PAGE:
There are two chains in the T cell receptor, and each chain consists of two domains. The variable region domain is furthest away from the T cell membrane and is so named because its amino acid sequence varies between receptors. In contrast, the constant region domain has less variation. The differences in the amino acid sequences of the variable domains are the molecular basis of the diversity of antigens the receptor can recognize. Thus, the antigen-binding site of the receptor consists of the terminal ends of both receptor chains, and the amino acid sequences of those two areas combine to determine its antigenic specificity. Each T cell produces only one type of receptor and thus is specific for a single particular antigen.
Antigens on pathogens are usually large and complex, and consist of many antigenic determinants. An antigenic determinant (epitope) is one of the small regions within an antigen to which a receptor can bind. They usually consist of six or fewer amino acid residues in a protein, or one or two sugar moieties in a carbohydrate antigen. Carbohydrate antigens are found on bacterial cell walls and on red blood cells (the ABO blood group antigens). Protein antigens are complex because of the variety of three-dimensional shapes that proteins can assume, and are especially important for the immune responses to viruses and worm parasites. It is the interaction of the shape of the antigen and the complementary shape of the amino acids of the antigen-binding site that accounts for the chemical basis of specificity.
Antigen Processing and Presentation
Although Figure 2 shows T cell receptors interacting with antigenic determinants directly, the mechanism that T cells use to recognize antigens is, in reality, much more complex. T cells do not recognize free-floating or cell-bound antigens as they appear on the surface of the pathogen – they only recognize antigen on the surface of specialized cells called antigen-presenting cells (APCs). Antigens are internalized by these antigen-presenting cells.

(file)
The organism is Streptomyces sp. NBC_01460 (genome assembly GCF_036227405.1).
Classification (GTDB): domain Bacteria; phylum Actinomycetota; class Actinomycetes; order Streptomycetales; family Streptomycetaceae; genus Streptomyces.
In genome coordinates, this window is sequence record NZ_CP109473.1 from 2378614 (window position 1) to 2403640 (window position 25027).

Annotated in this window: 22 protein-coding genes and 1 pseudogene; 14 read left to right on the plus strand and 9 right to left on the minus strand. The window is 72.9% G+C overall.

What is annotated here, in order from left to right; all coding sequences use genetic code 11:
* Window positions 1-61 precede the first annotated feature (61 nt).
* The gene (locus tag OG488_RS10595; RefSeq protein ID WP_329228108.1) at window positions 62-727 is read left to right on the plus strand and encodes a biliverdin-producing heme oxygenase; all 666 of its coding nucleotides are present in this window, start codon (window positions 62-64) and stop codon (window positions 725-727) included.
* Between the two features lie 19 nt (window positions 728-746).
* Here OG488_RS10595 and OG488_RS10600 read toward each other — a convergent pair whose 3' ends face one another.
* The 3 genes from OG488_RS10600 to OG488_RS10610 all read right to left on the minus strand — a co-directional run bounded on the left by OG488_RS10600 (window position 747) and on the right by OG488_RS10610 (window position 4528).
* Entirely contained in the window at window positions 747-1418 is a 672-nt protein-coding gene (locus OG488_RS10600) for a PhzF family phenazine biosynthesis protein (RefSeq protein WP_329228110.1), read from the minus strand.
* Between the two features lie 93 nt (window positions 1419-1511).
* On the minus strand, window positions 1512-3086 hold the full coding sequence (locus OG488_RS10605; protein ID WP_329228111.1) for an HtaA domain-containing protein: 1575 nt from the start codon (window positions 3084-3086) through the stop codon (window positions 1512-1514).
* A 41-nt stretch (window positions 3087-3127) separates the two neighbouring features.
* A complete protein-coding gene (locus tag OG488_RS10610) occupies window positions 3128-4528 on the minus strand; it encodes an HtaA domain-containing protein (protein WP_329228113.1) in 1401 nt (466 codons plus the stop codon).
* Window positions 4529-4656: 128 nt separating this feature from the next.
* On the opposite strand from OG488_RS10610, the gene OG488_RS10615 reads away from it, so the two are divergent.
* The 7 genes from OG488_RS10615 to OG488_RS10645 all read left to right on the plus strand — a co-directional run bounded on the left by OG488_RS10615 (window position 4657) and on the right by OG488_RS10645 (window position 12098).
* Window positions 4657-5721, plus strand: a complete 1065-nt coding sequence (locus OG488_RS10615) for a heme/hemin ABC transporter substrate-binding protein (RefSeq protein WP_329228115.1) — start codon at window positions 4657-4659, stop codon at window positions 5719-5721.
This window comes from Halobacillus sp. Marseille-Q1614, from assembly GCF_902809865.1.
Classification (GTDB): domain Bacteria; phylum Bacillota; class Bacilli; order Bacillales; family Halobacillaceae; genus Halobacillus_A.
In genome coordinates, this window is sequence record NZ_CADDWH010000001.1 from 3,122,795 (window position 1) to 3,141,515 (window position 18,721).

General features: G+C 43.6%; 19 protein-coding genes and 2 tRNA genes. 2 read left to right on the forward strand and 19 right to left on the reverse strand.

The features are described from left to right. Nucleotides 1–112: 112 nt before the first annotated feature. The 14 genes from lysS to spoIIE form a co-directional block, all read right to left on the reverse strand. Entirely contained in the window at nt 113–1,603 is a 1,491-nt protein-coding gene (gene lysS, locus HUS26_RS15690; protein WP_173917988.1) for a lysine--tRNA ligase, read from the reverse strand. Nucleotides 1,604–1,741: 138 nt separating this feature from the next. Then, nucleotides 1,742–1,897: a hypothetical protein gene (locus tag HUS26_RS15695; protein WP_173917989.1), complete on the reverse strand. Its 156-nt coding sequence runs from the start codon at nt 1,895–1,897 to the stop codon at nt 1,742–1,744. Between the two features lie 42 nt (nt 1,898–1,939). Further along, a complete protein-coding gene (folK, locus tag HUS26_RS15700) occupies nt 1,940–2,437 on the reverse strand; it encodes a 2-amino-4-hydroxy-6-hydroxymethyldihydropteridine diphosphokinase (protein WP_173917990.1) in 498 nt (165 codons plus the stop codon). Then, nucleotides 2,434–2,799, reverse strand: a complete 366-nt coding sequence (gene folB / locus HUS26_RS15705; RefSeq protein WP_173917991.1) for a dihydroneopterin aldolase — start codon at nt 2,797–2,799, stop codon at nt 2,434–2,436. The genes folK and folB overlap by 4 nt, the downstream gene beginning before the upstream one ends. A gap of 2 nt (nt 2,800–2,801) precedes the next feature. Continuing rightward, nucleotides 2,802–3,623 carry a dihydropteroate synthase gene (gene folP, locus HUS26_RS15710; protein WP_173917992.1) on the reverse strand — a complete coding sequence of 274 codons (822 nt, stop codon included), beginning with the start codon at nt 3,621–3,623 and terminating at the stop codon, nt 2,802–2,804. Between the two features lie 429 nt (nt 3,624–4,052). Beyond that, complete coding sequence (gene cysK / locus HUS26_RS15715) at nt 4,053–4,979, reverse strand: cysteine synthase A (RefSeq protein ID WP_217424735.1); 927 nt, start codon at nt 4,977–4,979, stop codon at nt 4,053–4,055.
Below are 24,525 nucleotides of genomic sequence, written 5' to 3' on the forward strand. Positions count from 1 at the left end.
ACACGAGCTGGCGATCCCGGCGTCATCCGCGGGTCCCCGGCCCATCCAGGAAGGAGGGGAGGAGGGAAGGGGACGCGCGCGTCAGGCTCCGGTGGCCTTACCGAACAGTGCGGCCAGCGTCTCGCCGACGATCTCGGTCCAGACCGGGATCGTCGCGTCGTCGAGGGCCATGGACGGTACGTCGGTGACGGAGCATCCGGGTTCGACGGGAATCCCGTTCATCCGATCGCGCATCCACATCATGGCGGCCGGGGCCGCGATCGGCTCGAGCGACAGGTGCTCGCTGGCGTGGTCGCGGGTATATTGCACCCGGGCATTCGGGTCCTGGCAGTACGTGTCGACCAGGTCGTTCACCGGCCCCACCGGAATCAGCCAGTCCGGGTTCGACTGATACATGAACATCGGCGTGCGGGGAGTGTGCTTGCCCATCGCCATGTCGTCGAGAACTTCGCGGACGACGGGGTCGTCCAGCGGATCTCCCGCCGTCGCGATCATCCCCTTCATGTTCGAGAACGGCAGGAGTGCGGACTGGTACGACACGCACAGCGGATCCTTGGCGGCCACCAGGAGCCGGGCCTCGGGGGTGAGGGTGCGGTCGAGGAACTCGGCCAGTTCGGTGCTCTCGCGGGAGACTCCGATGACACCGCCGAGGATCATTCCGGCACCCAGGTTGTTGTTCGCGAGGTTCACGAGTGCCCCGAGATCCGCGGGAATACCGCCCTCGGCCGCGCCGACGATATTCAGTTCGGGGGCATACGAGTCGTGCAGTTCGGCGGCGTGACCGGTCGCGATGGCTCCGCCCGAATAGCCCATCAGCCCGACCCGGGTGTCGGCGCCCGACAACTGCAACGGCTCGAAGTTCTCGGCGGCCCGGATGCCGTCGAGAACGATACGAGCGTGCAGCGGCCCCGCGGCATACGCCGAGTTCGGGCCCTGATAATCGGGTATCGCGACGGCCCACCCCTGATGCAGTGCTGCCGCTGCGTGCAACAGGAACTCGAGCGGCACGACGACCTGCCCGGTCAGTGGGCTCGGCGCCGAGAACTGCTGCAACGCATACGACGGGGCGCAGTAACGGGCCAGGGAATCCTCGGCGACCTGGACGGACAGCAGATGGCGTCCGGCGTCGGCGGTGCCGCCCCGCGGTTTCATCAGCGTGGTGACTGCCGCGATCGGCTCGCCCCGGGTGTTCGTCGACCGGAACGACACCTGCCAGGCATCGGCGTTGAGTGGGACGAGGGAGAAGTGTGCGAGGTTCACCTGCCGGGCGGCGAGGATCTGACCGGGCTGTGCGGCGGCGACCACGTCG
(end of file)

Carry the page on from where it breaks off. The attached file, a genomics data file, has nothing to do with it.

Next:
Antigen processing is a mechanism that enzymatically cleaves the antigen into smaller pieces once it has been internalized. The antigen fragments are then brought to the APC’s surface and associated with a specialized type of antigen-presenting protein known as a major histocompatibility complex (MHC) molecule. The association of the antigen fragments with an MHC molecule on the surface of a cell is known as antigen presentation and results in the recognition of antigen by a T cell. It is the combination of the MHC molecule and the fragment of the original peptide or carbohydrate that is actually physically recognized by the T cell receptor.
Mechanisms of T Cell-mediated Immune Responses
Mature T cells become activated by recognizing processed foreign antigen in association with a self-MHC molecule and begin dividing rapidly by mitosis. This proliferation of T cells is called clonal expansion and is necessary to make the immune response strong enough to effectively control a pathogen. How does the body select only those T cells that are needed against a specific pathogen? Again, the specificity of a T cell is based on the amino acid sequence and the three-dimensional shape of the antigen-binding site formed by the variable regions of the two chains of the T cell receptor. Clonal selection is the process of antigen binding only to those T cells that have receptors specific to that antigen. Each T cell that is activated has a specific receptor “hard-wired” into its DNA, and all of its progeny will have identical DNA and T cell receptors, forming clones of the original T cell.